[Tutor] Undocumented 't' mode flag for open() [Was: Re: code improvement for beginner ?]

Danny Yoo dyoo at hkn.eecs.berkeley.edu
Mon Oct 10 23:38:55 CEST 2005

On Sun, 9 Oct 2005, Roel Schroeven wrote:

> Danny Yoo wrote:
> > Looking at pageimgs(): I'm not sure what 't' means in the open statement:
> >
> > 	f = open(filename, "rt")
> >
> > and I think that 't' might be a typo: I'm surprised that Python doesn't
> > complain.  Can anyone confirm this?  I think you may have tried to do "r+"
> > mode, but even then, you probably don't: you're just reading from the
> > file, and don't need to write back to it.
> It's not a typo. 't' opens the file in text mode. It doesn't make any
> difference on Unix, but it does on Windows.

Hi Roel,

Ah, ok, thank you!  Even so, I don't see this 't' option documented in the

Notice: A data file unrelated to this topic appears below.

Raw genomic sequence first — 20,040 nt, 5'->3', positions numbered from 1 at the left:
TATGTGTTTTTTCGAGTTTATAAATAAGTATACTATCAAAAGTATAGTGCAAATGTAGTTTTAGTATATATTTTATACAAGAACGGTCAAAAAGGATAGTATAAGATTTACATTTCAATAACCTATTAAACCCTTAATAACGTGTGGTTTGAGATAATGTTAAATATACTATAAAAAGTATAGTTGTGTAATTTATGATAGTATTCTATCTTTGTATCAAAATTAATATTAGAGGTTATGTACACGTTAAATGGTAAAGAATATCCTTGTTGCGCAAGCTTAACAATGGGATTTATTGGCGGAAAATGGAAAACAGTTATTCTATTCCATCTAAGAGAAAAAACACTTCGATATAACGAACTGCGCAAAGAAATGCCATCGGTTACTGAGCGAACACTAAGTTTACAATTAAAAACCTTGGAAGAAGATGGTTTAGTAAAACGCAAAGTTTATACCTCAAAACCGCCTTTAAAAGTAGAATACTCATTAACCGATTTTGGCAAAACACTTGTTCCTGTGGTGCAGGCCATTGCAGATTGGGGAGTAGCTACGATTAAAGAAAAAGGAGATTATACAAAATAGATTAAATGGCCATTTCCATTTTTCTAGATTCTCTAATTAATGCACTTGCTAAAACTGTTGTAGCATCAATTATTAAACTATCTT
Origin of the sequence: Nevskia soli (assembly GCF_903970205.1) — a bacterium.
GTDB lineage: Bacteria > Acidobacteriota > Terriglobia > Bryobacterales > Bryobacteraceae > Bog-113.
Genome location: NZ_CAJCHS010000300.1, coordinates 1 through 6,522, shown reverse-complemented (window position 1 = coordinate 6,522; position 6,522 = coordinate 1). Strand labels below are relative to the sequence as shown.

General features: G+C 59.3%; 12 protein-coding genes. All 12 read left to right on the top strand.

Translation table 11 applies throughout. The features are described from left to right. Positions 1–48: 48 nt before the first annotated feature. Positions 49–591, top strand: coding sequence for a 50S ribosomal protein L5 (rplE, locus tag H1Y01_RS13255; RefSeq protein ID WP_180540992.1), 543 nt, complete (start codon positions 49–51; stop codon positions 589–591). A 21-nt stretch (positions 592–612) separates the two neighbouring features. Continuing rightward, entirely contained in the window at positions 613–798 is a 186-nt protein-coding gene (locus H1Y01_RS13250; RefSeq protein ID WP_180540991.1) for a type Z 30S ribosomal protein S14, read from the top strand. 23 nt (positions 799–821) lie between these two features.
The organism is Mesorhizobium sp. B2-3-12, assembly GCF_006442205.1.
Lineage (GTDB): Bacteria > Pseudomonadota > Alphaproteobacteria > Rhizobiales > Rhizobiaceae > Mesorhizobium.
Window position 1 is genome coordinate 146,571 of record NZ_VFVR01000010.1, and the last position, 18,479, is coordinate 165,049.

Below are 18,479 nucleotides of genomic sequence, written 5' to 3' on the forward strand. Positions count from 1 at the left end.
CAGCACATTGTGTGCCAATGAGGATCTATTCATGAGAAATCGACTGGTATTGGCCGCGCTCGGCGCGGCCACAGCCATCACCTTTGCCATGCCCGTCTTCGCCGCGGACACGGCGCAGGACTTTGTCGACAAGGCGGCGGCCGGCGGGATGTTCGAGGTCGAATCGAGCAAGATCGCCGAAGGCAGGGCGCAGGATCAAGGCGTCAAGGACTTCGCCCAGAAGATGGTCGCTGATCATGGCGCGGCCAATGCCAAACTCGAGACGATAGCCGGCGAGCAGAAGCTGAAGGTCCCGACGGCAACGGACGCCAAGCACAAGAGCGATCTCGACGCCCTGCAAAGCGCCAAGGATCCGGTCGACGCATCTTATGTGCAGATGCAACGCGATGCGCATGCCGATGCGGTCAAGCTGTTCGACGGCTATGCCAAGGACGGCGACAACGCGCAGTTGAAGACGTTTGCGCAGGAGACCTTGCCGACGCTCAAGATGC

reference docs though, although now I see a reference to this on:


This is odd that it's not documented in the reference manual.

>From the thread on python-list, it sounded like they left it at depending
on the user to know that 't' is a Windows-specific thing.  But that just
feels off to me: Python's open(), I think, should at least generalize it
so that 't' is explicitely defined in the documentation.

... Wow.  open() actually does seem like a VERY thin wrapper around the
underlying platforms fopen().  For example, on my Linux 2.6 system:

>>> open("/etc/passwd", "rfoobar!")
<open file '/etc/passwd', mode 'rfoobar!' at 0x403984e0>

So if the underlying fopen() is permissive, we don't see errors.  But I
really think Python should be more strict than the platform.  I'll put it
on my TODO to check to see if this is registered as a bug in SF.

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